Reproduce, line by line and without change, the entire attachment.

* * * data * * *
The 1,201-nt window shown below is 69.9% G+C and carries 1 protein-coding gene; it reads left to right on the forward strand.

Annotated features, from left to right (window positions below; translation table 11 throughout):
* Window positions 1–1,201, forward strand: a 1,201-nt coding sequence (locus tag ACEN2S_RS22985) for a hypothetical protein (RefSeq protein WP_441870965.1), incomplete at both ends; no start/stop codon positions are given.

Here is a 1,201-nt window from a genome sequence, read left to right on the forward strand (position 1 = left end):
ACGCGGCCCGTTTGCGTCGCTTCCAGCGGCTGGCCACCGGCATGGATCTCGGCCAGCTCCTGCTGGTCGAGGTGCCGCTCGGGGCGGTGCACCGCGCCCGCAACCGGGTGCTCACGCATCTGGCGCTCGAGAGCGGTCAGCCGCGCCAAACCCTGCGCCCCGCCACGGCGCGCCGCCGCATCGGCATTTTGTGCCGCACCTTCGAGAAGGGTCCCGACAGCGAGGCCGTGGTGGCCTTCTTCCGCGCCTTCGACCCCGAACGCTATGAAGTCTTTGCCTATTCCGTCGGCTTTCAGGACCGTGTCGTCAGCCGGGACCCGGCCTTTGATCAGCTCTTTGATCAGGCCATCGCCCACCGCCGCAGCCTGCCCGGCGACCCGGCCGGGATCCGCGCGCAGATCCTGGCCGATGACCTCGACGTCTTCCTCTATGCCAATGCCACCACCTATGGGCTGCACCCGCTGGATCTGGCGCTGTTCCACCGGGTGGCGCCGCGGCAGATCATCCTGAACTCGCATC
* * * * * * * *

The 1,201-nt window shown below is 69.9% G+C and carries 1 protein-coding gene; it reads left to right on the forward strand.

Annotated features, from left to right (window positions below; translation table 11 throughout):
* Window positions 1–1,201, forward strand: a 1,201-nt coding sequence (locus tag ACEN2S_RS22985) for a hypothetical protein (RefSeq protein WP_441870965.1), incomplete at both ends; no start/stop codon positions are given.

Here is a 1,201-nt window from a genome sequence, read left to right on the forward strand (position 1 = left end):
ACGCGGCCCGTTTGCGTCGCTTCCAGCGGCTGGCCACCGGCATGGATCTCGGCCAGCTCCTGCTGGTCGAGGTGCCGCTCGGGGCGGTGCACCGCGCCCGCAACCGGGTGCTCACGCATCTGGCGCTCGAGAGCGGTCAGCCGCGCCAAACCCTGCGCCCCGCCACGGCGCGCCGCCGCATCGGCATTTTGTGCCGCACCTTCGAGAAGGGTCCCGACAGCGAGGCCGTGGTGGCCTTCTTCCGCGCCTTCGACCCCGAACGCTATGAAGTCTTTGCCTATTCCGTCGGCTTTCAGGACCGTGTCGTCAGCCGGGACCCGGCCTTTGATCAGCTCTTTGATCAGGCCATCGCCCACCGCCGCAGCCTGCCCGGCGACCCGGCCGGGATCCGCGCGCAGATCCTGGCCGATGACCTCGACGTCTTCCTCTATGCCAATGCCACCACCTATGGGCTGCACCCGCTGGATCTGGCGCTGTTCCACCGGGTGGCGCCGCGGCAGATCATCCTGAACTCGCATC